Week six saw us tackling more ivy, deciding we would have to remove several of the old rose trees and an enormous hypericum bush. The amount of vegetation removed was almost as much as the week previous even though the area cleared was about a third of the size. With no wheelbarrow, it took some time to get cleared as the bin is too large to get round into where we are working. We decided that the next task would be to remove the roses that were remaining and to start on the right hand wall where again it was covered in ivy. The policy is that there has to be two people working in the garden for health and safety reasons, therefore as Chris W was going to be on holiday the following week I informed the hotel we would not need the equipment put out.  


Week seven and Chris W’s daughter joined us. I informed Chris that Cannington College had been in touch as they were keen to do some work in the garden. We had identified areas we thought they would be able to work on previously which had dictated where we worked. Chris and her daughter Ellie worked along the wall clearing the ivy whilst I removed the remaining roses and then moved onto the end of the wall Chris and Ellie were working around. Under the ivy on top of the wall we discovered a concrete tub! The next area to tackle was a wall which Chris Webster had said was stepped up. It was densely covered in ivy and looked as though it was a smooth slope.We were expecting to find severe damage to the wall because of the density of the ivy, some of the stems being as thick as my fingers. Ellie removed two really large old roses to allow access to the wall. We were pleasantly surprised in the condition of the first four layers of the stones, they looked perfect and only some areas of mortar were absent. Hopefully we will be as pleased as we progress up.The stones are a gritty material and we need to find a geologist to identify them for when we write up the information panels. The plan for next week is to continue on this wall and hopefully clear the steps beside the wall. These steps were put in in the 1930’s and are of no significance except that legend has it they were done with stone from St. Marys church when that had some repair work carried out. We do not intend keeping these steps as they would require considerable work to make them safe by installing a handrail plus resitting them. Jerry Sampson, a SANHS member and specialist in archaeology has said he will visit the site to advise us. If the stone proves to be of archaeological importance we will need to decide what to do with it. We carried out our risk assessment for next week and left enormous piles of vegetation we had removed as we had no bin. Thankfully I had taken my garden rake in which made clearing it up much easier. 


Week 8 and we were joined by SANHS member Richard Samuel as well as Chris’ daughter. I cleared the debris we had had to leave the week previous with Richards help whilst Chris and Elly worked on the Batter wall, I had started on it last week( it looks like steps but slopes down slightly). Between them they cleared the sides and most of the front, Richard cut back the very thick roots of the ivy as close as he could to the wall with his saw. By the end of the session the wall was almost cleared, just an area at the very top which can’t be reached from ground level. It is very impressive. Richard and myself started on the shrubs on the raised area of the garden but as we had spells of rain were unable to have the electric shredder working for the latter part of the morning. We left an enormous pile of pittosporum and some form of box ready for shredding next week and some junky bits for use as fuel. As you stood in the Castle Hotel car park you were now able to see across the upper level of the garden but there were still three large shrubs to cutback next week.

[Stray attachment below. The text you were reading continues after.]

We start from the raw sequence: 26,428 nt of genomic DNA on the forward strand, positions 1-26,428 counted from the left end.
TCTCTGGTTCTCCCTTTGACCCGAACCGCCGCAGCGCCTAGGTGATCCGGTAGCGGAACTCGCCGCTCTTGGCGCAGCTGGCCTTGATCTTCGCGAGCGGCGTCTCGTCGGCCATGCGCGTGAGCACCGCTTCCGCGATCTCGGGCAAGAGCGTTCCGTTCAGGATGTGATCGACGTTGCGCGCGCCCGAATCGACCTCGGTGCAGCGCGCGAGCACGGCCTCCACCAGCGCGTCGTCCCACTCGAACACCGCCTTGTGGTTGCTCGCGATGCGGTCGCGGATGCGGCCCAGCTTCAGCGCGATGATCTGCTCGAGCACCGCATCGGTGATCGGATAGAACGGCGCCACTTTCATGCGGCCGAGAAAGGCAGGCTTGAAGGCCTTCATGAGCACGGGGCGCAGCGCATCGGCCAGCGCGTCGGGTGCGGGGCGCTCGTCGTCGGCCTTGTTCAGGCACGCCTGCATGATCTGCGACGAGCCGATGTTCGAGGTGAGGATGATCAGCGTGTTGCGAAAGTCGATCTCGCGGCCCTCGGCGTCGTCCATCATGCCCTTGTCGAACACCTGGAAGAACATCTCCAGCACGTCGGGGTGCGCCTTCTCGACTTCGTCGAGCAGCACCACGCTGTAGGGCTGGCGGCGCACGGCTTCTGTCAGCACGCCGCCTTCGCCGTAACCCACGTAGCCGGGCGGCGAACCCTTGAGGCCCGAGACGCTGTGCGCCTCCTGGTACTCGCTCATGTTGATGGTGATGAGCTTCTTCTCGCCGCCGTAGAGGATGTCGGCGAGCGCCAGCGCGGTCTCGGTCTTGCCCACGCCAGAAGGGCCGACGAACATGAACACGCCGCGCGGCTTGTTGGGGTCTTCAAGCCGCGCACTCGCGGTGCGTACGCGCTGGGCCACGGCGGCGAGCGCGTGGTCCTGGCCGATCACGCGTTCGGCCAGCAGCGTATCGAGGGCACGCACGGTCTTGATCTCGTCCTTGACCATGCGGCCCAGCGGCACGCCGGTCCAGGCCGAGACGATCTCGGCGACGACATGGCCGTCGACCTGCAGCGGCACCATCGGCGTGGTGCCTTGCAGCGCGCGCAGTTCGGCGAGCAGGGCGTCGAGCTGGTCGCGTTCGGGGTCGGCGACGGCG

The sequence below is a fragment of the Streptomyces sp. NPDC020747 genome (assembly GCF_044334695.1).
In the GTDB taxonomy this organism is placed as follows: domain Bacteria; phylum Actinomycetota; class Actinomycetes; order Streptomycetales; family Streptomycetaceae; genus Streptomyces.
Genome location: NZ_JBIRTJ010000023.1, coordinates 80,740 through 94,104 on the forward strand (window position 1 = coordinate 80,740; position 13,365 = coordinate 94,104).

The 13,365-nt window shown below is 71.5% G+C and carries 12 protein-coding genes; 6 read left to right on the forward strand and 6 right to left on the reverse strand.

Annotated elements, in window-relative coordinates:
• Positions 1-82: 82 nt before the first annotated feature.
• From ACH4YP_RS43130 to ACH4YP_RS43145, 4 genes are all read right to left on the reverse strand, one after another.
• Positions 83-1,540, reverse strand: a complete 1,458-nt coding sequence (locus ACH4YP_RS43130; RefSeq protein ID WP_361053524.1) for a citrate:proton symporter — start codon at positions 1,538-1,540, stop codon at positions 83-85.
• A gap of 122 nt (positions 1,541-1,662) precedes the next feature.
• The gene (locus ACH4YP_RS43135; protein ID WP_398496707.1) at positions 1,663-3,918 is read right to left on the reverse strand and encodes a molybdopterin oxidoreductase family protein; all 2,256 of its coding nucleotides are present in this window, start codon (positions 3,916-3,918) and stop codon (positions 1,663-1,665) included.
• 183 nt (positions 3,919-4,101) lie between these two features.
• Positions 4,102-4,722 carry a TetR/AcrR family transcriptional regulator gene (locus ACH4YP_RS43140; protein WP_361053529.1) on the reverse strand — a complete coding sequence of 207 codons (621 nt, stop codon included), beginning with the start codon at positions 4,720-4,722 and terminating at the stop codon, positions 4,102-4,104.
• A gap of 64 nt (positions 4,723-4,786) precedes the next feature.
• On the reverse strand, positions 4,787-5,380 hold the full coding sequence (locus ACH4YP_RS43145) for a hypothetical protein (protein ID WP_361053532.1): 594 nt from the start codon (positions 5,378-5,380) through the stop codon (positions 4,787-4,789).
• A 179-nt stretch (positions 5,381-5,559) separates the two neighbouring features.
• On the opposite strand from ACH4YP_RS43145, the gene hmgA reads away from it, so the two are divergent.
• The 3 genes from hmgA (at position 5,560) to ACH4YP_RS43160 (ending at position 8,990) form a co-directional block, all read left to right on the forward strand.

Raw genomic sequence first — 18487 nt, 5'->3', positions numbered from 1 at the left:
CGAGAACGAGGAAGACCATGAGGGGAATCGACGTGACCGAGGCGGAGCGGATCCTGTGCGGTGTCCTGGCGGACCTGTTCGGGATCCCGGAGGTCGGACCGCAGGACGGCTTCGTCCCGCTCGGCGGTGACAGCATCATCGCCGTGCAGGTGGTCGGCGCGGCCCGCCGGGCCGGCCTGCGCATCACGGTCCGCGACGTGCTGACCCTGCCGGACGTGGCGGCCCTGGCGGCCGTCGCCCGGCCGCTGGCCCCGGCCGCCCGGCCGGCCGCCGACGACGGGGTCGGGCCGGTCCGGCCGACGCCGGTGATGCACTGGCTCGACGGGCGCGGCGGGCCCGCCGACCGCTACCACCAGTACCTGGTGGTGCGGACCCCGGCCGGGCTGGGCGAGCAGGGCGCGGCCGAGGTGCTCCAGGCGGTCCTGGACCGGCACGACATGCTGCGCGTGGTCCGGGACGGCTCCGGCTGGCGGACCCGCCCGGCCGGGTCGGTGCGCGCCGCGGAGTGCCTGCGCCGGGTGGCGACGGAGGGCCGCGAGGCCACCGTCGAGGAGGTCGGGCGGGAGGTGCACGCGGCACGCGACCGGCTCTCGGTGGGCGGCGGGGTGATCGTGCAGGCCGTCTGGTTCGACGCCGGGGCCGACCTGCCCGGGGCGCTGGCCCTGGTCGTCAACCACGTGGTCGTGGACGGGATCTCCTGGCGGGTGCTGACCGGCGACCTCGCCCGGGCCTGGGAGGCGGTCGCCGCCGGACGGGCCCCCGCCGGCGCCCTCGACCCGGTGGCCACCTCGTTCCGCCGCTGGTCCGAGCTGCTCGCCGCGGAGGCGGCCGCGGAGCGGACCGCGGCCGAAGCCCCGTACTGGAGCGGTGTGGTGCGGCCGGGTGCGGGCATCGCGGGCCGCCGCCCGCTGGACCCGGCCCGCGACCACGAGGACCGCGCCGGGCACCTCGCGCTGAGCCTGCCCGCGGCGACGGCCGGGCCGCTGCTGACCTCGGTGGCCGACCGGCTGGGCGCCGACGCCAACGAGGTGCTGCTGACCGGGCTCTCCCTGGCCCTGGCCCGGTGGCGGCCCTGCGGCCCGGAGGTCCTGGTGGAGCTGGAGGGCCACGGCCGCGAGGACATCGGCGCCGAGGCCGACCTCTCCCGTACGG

17.12 2019

Week 9. No Elly this week. Chris and Richard tackled the three large shrubs whilst I shredded what had been cut the week before. They created another enormous pile and I couldn’t catch up with them. The resultant shreddings were deposited in an area previously used by the hotel for depositing their grass cuttings. We have to be very careful as there are two dips in the ground and we don’t know the depth. Time to call in the specialists. Gave a general tidy up and decided we would have next week off as it would be Christmas eve. 


Week 10. No Elly who is still in London. Chris and I had decided before our Christmas break we would tackle the Escallonia which was perched on the corner of one of the walls surrounding the sunken garden. We thought we would get it cut and shredded in one morning and possibly have time to move onto something else. Three and a half hours later we had only managed half of the shrubs removal and shredding. We were very disappointed as this would have been the final opening up of the raised area from the hotel carpark. The shrub had obviously not been maintained for many years to keep it in a manageable state. 


Week 11. Elly back with us. She and Chris tackled the remains of the Escallonia whilst I shredded. It took most of the three and a half hours to cut the remaining growth suitable to shred. Whilst I finished off the shredding, Elly and Chris tackled the ivy surrounding where the shrub had been, I took three large garden bags to the recycling centre on my way home full of ivy and the odd pieces of the shrub that weren’t suitable for shredding. Having cleared so much in such a short period previously we were quite disappointed in what we had achieved in the past two weeks but realised we were going to get these holdups. Things will move faster once the Cannington students come on site in February. We have decided to clear the shrubs around the area they will be working in which will really please Richard who has been itching to clear the overhanging branches in that area. I would love to be part of the demolition party but guess I will be tethered to my shredder again. If Richard is unable to join us next week, he may find Chris and Elly have beaten him to it. Once that is cleared it will open the view to the top area of the site from the Castle courtyard.